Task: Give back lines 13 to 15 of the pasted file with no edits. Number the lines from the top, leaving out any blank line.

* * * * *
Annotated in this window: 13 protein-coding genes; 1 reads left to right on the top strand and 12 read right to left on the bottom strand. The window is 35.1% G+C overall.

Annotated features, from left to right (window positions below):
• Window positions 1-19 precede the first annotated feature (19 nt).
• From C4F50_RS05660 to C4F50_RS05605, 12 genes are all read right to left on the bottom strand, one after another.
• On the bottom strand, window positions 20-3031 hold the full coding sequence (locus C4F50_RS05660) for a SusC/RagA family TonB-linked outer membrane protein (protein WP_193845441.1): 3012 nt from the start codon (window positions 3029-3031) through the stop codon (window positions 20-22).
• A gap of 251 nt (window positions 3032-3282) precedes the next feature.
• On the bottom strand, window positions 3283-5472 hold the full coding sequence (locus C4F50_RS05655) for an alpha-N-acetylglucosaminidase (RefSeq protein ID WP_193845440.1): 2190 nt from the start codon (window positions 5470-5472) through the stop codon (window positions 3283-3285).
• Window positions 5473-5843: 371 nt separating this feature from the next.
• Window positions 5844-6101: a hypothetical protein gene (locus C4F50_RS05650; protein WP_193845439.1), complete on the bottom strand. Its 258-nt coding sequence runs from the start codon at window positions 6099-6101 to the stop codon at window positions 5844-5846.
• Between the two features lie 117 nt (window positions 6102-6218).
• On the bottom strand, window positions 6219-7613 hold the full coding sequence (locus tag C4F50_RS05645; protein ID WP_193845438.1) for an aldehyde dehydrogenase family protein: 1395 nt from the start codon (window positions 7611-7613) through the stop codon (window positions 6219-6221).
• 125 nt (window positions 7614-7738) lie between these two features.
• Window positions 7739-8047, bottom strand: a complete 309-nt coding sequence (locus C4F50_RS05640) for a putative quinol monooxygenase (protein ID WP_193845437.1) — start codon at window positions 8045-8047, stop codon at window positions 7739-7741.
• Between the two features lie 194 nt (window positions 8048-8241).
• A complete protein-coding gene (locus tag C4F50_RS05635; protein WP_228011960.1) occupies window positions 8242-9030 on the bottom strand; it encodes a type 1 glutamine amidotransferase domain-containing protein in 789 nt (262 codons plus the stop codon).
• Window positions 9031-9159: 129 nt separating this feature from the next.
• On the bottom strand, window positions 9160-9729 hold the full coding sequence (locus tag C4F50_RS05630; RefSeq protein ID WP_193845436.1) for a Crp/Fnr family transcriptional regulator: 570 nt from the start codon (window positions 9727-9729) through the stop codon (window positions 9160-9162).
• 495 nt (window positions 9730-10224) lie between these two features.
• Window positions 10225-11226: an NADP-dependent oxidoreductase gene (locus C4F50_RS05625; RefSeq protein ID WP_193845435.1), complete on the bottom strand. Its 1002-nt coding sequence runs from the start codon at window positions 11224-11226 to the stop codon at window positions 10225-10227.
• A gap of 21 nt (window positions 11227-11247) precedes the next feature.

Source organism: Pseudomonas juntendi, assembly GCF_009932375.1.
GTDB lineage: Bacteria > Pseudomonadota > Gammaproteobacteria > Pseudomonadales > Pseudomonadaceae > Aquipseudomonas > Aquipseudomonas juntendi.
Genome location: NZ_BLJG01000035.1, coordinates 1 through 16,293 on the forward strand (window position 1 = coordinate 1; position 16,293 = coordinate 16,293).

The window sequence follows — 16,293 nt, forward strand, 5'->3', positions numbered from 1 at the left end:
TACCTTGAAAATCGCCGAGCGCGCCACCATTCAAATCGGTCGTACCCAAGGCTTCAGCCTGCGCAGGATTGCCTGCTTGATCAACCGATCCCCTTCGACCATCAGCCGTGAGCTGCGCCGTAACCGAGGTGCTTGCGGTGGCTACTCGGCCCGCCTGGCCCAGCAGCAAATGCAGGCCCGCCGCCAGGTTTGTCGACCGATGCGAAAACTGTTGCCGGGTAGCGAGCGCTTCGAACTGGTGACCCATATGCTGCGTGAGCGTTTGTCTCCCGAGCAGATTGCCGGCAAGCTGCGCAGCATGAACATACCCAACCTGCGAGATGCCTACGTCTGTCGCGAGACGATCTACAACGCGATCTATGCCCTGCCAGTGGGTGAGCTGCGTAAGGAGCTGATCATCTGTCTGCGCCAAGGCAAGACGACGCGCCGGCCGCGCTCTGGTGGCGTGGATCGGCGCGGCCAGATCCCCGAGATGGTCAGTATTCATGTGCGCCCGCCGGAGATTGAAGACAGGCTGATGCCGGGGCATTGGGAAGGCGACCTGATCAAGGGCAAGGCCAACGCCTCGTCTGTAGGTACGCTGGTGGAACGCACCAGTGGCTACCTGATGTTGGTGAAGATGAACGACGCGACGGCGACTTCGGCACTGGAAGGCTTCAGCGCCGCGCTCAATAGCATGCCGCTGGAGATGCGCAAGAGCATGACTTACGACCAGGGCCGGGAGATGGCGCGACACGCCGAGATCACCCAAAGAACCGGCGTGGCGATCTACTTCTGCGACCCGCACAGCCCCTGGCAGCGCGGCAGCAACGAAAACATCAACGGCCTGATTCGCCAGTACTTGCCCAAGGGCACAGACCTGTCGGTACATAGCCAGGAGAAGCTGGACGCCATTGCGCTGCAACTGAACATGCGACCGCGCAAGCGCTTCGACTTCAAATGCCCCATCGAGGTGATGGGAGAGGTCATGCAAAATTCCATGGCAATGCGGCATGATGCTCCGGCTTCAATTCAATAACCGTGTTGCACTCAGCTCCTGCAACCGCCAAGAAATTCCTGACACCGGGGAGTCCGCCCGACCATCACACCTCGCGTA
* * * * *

• Window positions 7739-8047, bottom strand: a complete 309-nt coding sequence (locus C4F50_RS05640) for a putative quinol monooxygenase (protein ID WP_193845437.1) — start codon at window positions 8045-8047, stop codon at window positions 7739-7741.
• Between the two features lie 194 nt (window positions 8048-8241).
• A complete protein-coding gene (locus tag C4F50_RS05635; protein WP_228011960.1) occupies window positions 8242-9030 on the bottom strand; it encodes a type 1 glutamine amidotransferase domain-containing protein in 789 nt (262 codons plus the stop codon).